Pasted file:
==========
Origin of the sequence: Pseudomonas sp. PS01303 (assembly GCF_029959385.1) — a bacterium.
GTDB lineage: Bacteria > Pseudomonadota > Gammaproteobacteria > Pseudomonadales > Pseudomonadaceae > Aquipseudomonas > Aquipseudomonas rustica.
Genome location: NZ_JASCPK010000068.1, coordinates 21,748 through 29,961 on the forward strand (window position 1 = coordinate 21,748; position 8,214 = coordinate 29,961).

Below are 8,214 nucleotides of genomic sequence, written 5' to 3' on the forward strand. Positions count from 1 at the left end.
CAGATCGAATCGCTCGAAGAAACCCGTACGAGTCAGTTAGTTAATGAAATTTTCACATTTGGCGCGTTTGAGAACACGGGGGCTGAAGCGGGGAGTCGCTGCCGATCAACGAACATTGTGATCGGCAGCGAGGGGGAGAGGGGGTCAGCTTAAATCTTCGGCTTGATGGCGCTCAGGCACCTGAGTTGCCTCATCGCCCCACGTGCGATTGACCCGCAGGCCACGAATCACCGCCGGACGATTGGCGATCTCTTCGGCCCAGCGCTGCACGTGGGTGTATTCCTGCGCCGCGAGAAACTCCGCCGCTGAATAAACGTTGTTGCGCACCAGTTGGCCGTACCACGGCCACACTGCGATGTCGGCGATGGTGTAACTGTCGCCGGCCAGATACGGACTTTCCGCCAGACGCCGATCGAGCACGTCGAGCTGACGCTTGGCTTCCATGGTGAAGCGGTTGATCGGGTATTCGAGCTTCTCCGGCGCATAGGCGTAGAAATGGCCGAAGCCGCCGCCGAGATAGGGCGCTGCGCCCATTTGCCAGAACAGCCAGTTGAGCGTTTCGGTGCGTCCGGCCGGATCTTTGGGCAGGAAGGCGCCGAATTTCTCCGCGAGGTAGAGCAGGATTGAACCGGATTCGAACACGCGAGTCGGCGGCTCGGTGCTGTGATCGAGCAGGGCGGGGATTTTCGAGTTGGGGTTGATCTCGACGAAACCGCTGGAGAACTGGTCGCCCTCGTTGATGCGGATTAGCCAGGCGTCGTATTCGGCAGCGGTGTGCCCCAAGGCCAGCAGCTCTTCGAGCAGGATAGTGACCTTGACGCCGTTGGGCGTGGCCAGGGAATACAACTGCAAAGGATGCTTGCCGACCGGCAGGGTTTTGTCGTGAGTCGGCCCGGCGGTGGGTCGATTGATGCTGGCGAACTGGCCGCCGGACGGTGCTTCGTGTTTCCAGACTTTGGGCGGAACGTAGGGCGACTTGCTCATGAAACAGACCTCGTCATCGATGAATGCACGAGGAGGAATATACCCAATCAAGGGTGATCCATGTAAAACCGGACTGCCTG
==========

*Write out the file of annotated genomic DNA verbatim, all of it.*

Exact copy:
Origin of the sequence: Pseudomonas sp. PS01303 (assembly GCF_029959385.1) — a bacterium.
GTDB lineage: Bacteria > Pseudomonadota > Gammaproteobacteria > Pseudomonadales > Pseudomonadaceae > Aquipseudomonas > Aquipseudomonas rustica.
Genome location: NZ_JASCPK010000068.1, coordinates 21,748 through 29,961 on the forward strand (window position 1 = coordinate 21,748; position 8,214 = coordinate 29,961).

Below are 8,214 nucleotides of genomic sequence, written 5' to 3' on the forward strand. Positions count from 1 at the left end.
CAGATCGAATCGCTCGAAGAAACCCGTACGAGTCAGTTAGTTAATGAAATTTTCACATTTGGCGCGTTTGAGAACACGGGGGCTGAAGCGGGGAGTCGCTGCCGATCAACGAACATTGTGATCGGCAGCGAGGGGGAGAGGGGGTCAGCTTAAATCTTCGGCTTGATGGCGCTCAGGCACCTGAGTTGCCTCATCGCCCCACGTGCGATTGACCCGCAGGCCACGAATCACCGCCGGACGATTGGCGATCTCTTCGGCCCAGCGCTGCACGTGGGTGTATTCCTGCGCCGCGAGAAACTCCGCCGCTGAATAAACGTTGTTGCGCACCAGTTGGCCGTACCACGGCCACACTGCGATGTCGGCGATGGTGTAACTGTCGCCGGCCAGATACGGACTTTCCGCCAGACGCCGATCGAGCACGTCGAGCTGACGCTTGGCTTCCATGGTGAAGCGGTTGATCGGGTATTCGAGCTTCTCCGGCGCATAGGCGTAGAAATGGCCGAAGCCGCCGCCGAGATAGGGCGCTGCGCCCATTTGCCAGAACAGCCAGTTGAGCGTTTCGGTGCGTCCGGCCGGATCTTTGGGCAGGAAGGCGCCGAATTTCTCCGCGAGGTAGAGCAGGATTGAACCGGATTCGAACACGCGAGTCGGCGGCTCGGTGCTGTGATCGAGCAGGGCGGGGATTTTCGAGTTGGGGTTGATCTCGACGAAACCGCTGGAGAACTGGTCGCCCTCGTTGATGCGGATTAGCCAGGCGTCGTATTCGGCAGCGGTGTGCCCCAAGGCCAGCAGCTCTTCGAGCAGGATAGTGACCTTGACGCCGTTGGGCGTGGCCAGGGAATACAACTGCAAAGGATGCTTGCCGACCGGCAGGGTTTTGTCGTGAGTCGGCCCGGCGGTGGGTCGATTGATGCTGGCGAACTGGCCGCCGGACGGTGCTTCGTGTTTCCAGACTTTGGGCGGAACGTAGGGCGACTTGCTCATGAAACAGACCTCGTCATCGATGAATGCACGAGGAGGAATATACCCAATCAAGGGTGATCCATGTAAAACCGGACTGCCTG